by Vicraj Gill
Bloomers At Large is a monthly roundup of links that we think might be of interest to Bloom readers.
At The Stranger, Jonathan Evison attempts to answer the question of how much novelists make and reminds us that it takes a long time to be able to make some part of your living as a writer. “Maintain low financial expectations,” he says, and find “a publisher that will really champion you and help you build an audience.” Novelist Ben Fountain gives a hearty recommendation of Evison’s latest, the road novel The Revised Fundamentals of Caregiving, in his “Year of Reading” at The Millions. Fountain published his first book, the Pen/Hemingway Award-winning story collection Brief Encounters with Che Guevara, when he was 48 years old—18 years after he quit his career as a lawyer to write fiction full-time.
Spencer Reece has been quite a presence around Bloom this past month—with an essay that chronicles his journey through poetry and the priesthood to a position at the Honduran orphanage Our Little Roses, and a Fulbright fellowship; as well as a two part video interview with Dar Williams, composer for the documentary film that will follow Reece as he works with the girls at the orphanage on their own poetry. Now, the film crew has started a blog that provides detailed updates on the documentary’s progress and ways for readers to get involved. The folks at Publisher’s Weekly offer an excerpt of Bram Stoker’s “When the Sky Rains Gold,” a “lost romance story” to be featured in the collection The Forgotten Writings of Bram Stoker, containing works by and about Stoker in his prolific post-40 period. PW also gives us “10 Books for Twentysomethings,” a list of selections meant to help “Millenials” through crises of self and faith. In other words, your twenties are “a period of uncertainty and shifting enthusiasms,” so maybe it’s okay if you haven’t made the NY Times bestseller list by the time you’re 30 (or 40); if you’re reading great books, you’re in good shape!
At The Telegraph, a gallery of authors over 80 refusing retirement, including Toni Morrison and Tom Wolfe, and Bloomers like novelist and memoirist Diana Athill, and newcomer Jamil Ahmad. Athill was active in publishing for over 50 years before retiring in 1993, following a long and colorful career consorting with the likes of V.S. Naipaul, Norman Mailer, Simone de Beauvoir, and Philip Roth. She herself began publishing in her forties; her latest book, Letters to a Friend, serves as both a record of 30 years’ correspondence with the poet Edward Field and as a chronicle of her own development as an editor and writer. Ahmad’s award-winning short story collection The Wandering Falcon was completed in 1974, while Ahmad was a civil servant posted near the border of Pakistan and Afghanistan; he then set the manuscript aside for 35 years, only to revisit, revise, and eventually publish it in 2011.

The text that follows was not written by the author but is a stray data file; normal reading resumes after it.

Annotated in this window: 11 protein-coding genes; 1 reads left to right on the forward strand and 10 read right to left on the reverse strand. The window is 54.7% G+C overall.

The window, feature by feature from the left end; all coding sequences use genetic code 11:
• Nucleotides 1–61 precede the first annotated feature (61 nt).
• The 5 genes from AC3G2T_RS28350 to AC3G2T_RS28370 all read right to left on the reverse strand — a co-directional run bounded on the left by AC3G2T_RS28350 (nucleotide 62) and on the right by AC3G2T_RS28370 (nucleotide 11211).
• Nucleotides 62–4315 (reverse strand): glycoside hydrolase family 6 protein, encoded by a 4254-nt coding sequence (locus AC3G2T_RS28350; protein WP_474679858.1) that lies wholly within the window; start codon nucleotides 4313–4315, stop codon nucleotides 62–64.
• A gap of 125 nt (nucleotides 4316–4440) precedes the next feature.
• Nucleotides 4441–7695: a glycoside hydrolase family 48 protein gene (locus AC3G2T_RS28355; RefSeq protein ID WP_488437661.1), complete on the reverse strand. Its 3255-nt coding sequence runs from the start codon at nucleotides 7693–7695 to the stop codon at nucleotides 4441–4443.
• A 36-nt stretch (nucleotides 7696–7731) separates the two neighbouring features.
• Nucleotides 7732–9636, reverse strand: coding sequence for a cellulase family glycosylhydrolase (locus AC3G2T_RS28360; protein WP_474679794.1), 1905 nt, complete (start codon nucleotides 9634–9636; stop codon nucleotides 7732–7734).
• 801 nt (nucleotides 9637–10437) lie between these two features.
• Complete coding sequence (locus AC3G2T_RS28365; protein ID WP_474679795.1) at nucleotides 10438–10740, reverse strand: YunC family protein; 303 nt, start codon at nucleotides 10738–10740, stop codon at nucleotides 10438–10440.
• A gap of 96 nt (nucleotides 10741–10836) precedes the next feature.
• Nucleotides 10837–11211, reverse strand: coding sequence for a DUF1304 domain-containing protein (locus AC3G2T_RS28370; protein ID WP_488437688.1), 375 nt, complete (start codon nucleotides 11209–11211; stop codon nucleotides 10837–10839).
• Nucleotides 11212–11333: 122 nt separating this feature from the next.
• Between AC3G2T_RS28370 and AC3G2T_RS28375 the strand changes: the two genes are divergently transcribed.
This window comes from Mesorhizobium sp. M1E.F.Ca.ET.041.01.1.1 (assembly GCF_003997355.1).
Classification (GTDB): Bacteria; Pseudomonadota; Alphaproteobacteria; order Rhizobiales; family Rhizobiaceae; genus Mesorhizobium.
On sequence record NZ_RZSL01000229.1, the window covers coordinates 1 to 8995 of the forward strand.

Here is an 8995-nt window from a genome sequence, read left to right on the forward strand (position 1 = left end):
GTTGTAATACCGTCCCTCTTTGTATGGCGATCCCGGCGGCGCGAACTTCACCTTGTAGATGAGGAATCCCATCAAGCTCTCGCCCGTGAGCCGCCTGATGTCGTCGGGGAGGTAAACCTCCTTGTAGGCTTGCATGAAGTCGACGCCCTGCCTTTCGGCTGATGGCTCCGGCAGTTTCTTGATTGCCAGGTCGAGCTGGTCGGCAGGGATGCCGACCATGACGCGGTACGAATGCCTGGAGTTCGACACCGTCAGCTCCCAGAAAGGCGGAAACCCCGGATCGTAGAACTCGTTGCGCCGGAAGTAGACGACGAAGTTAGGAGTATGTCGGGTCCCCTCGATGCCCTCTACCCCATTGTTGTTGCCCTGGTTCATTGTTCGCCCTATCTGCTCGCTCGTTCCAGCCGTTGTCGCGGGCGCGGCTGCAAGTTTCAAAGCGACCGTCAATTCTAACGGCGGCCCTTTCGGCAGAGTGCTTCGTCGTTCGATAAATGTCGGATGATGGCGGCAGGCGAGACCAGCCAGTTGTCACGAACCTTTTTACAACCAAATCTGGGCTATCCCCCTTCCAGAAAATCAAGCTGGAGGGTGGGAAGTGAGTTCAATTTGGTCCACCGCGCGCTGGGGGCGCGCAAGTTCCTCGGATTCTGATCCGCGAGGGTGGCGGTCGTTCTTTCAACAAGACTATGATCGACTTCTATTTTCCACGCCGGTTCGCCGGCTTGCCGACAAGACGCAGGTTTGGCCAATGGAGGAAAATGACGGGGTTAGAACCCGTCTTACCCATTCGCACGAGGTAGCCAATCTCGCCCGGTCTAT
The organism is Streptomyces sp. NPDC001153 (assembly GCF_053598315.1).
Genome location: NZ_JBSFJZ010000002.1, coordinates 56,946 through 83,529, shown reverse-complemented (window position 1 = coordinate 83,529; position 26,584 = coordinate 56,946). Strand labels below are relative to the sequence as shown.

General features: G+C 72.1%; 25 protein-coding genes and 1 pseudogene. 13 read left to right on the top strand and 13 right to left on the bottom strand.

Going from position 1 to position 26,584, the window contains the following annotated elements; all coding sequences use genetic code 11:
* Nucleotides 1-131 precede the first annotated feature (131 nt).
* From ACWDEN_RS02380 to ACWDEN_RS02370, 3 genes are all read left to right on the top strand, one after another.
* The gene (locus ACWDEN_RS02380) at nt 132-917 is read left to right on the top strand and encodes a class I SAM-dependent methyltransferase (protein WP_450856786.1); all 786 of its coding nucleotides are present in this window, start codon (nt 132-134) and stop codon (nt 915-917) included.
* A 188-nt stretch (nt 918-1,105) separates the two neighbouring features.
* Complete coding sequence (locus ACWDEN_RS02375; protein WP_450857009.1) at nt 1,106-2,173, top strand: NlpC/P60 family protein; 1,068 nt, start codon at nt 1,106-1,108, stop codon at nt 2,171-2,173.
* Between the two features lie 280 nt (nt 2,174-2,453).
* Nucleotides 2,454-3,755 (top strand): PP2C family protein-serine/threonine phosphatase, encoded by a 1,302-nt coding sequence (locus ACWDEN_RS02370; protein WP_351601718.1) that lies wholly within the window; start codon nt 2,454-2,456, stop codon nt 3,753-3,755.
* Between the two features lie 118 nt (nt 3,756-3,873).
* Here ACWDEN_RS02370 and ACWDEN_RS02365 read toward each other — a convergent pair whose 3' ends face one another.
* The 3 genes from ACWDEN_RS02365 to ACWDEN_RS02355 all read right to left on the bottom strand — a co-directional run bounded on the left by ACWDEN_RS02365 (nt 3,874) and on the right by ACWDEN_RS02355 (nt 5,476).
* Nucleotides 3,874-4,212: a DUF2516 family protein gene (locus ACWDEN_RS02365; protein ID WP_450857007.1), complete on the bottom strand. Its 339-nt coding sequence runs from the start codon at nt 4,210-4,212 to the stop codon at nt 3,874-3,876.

Diana Athill, Ayana Mathis, Ben Fountain
Another collection of short stories, this time from Seamus Scanlon—As Close As You’ll Ever Be—is spotlighted in an interview with the author at Bookslut. The New York Times profiles Ayana Mathis, age 39, whose debut novel The Twelve Tribes of Hattie—published earlier this year—was announced as an Oprah’s Book Club selection last month. You can also read the NY Times’s review of Twelve Tribes here; or, if you’re in and around the Brooklyn area on Monday, January 7, hear Mathis read from the book herself over at Greenlight Bookstore.
Fiction writers aren’t the only ones who can take their time to bloom—Howard Goldblatt describes the unconventional path he took to become “the foremost Chinese-English translator in the world,” a career that continues with last month’s release of the English edition of Nobel Prize winner Mo Yan’s Pow!.
Speaking of unconventional paths and realms outside of fiction-writing, we’d be remiss if we didn’t include this piece from Ron Rosenbaum over at Slate—“Should You Go to Graduate School?”—which has been making the rounds in the literary world and provoking much discussion. Rosenbaum describes making a break from the graduate-study establishment, swapping graduate school at Yale for a career as a counter-culture reporter at the Village Voice and a writer for such publications as Esquire and Harper’s. He also discusses the product of this atypical journey—an intriguing blend of journalism and literary criticism called The Shakespeare Wars. “I don’t suggest anyone take the path I did,” he writes, “I don’t want to ruin any lives—but maybe it will help some see if it’s the road for them.”
Finally, Roxane Gay responds to a Flavorwire feature celebrating New York’s most important living writers with a celebration of her own, in the form of “A Literary Flyover”: a “great sprawl” of writers from various regions forging unseen creative paths outside of Brooklyn, NY. Among Gay’s many excellent selections is Shannon Cain, who sat down with us last month for a memorable interview.